Joe Biden’s Platform Illustrates The Breakneck Speed Democrats Are Lurching Left

Joe Biden’s Platform Illustrates The Breakneck Speed Democrats Are Lurching Left

Joe Biden’s billing as the moderate-in-residence of the Democratic primary is a telling statement on the breakneck speed at which the party is radicalizing. His platform offers proof.

A Tuesday report in McClatchy compared Biden’s 2020 platform to Hillary Clinton’s 2016 platform, finding the former vice president’s policy prescriptions have drifted leftward from the former secretary of state’s. “From health care to climate change to criminal justice, Biden has proposed ideas more ambitious and liberal than policies supported by Hillary Clinton in the 2016 campaign,” the article declared. It even went so far as to correctly note that “Biden’s current set of policy prescriptions would likely be considered radical if they had been proposed in any previous Democratic presidential primary.”

Examples include his health care plan, his climate change plan, his criminal justice reform plan, and his position on the death penalty.

Biden hasn’t clinched the nomination, and whether he eventually will is far from clear. But he’s the frontrunner, and like Clinton, a septuagenarian establishment Democrat willing to evolve along with the far left for the sake of political expediency. The movement from Clinton’s platform’s to Biden’s illustrates the level of hard leftism required to compete in the primary and, more broadly, reflects the movement of the party. What’s remarkable is that it happened in the span of three years.

For Biden, part of this is the impossible balancing act that involves placating the far-left base and appealing to older Rust Belt Democrats, all without blowing up his appeal between the coasts in a potential general election. In Biden, voters get a leftist wrapped in the packaging of good-old-days nostalgia, which can read as “moderate” in a cultural sense.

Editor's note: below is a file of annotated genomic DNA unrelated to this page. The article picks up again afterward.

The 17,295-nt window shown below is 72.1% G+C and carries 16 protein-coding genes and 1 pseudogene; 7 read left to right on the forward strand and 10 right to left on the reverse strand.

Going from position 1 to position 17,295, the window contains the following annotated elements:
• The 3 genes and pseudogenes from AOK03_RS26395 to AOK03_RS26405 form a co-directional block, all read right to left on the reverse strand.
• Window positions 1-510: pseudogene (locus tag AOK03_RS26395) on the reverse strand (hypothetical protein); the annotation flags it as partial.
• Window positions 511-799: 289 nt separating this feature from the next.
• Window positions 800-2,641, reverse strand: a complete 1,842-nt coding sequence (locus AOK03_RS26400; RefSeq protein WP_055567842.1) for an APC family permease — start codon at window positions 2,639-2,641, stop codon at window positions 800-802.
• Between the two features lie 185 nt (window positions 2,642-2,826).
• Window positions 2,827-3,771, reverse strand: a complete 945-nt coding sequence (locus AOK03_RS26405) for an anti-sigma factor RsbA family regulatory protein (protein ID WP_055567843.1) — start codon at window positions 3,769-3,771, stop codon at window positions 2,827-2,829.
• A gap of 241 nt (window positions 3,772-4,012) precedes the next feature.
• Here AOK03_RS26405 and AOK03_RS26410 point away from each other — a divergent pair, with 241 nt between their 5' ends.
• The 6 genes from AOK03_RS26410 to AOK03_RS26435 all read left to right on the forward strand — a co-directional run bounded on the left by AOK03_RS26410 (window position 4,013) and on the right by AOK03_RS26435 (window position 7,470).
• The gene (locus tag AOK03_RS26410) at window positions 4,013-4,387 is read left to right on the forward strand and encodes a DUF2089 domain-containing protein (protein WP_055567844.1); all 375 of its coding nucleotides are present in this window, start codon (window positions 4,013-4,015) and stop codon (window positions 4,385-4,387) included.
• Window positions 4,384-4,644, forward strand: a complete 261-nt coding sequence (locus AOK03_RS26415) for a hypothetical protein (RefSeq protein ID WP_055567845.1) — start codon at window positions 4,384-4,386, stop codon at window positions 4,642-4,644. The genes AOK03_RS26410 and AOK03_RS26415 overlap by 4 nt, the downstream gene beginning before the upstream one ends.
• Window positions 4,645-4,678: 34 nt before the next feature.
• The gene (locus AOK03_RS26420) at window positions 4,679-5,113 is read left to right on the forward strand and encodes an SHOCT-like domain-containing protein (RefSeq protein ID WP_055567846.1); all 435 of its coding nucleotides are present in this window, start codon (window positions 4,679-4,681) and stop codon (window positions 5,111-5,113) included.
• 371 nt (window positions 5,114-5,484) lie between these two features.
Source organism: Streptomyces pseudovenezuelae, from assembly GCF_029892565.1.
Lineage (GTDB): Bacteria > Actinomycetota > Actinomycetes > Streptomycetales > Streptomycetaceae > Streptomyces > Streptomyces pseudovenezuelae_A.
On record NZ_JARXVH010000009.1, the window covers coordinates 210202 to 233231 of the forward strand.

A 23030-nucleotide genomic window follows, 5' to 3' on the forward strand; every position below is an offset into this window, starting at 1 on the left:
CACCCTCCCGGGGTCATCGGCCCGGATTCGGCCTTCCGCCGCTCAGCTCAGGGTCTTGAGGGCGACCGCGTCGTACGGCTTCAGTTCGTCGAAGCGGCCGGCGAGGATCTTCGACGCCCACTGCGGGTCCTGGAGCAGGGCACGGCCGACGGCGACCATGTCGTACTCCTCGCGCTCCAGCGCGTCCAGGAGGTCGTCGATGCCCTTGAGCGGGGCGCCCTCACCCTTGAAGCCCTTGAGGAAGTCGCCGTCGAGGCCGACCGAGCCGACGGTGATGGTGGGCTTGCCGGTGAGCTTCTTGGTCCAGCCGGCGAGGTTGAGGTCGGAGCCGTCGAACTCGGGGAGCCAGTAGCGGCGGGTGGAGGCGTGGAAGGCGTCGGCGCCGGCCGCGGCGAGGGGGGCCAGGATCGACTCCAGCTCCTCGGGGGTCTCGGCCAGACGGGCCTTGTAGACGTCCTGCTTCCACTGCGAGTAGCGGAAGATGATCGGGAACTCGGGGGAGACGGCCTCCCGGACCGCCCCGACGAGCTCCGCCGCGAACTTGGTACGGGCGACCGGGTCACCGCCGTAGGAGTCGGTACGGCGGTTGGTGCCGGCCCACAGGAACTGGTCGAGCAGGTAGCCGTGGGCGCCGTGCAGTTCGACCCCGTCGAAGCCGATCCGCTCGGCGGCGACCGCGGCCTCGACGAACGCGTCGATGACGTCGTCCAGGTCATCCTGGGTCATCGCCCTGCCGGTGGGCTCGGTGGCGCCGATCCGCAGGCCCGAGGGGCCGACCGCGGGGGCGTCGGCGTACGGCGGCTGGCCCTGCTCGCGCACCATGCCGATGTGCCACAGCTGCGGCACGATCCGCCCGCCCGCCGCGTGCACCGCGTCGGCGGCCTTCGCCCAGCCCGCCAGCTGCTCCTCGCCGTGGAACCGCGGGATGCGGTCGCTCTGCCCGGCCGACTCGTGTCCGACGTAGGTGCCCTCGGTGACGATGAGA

As McClatchy notes, Biden’s platform isn’t as far left as the platforms of Sens. Elizabeth Warren (D-Mass.) and Bernie Sanders (I-Vt.), so perhaps he’s “moderate” compared to a democratic socialist and someone like Warren. These distinctions will hopefully be clarified at Thursday’s Democratic debate, where all three candidates will be on stage together at last.

Some of this is the product of a self-fulfilling prophecy wherein the coastal media, surrounded and comprised of coastal progressives, has artificially accelerated the party’s ideological movement by a) convincing party leaders the Democratic electorate is farther left than it is (based on their own experiences in urban bubbles), and b) forcing candidates to comply with leftist litmus tests lest they risk bad press. The Biden campaign seems to understand the disconnect between the media and the broader Democratic base.

Whatever label fits Biden best, the movement from Clinton’s platform to his is evidence not just that the Democratic Party is lurching left, but that it’s doing so at a remarkable speed. If you accept that the media’s involvement is having an outsized impact on the party, it’s more evidence the lessons of 2016 have not been internalized.

Emily Jashinsky is culture editor at The Federalist. You can follow her on Twitter @emilyjashinsky .
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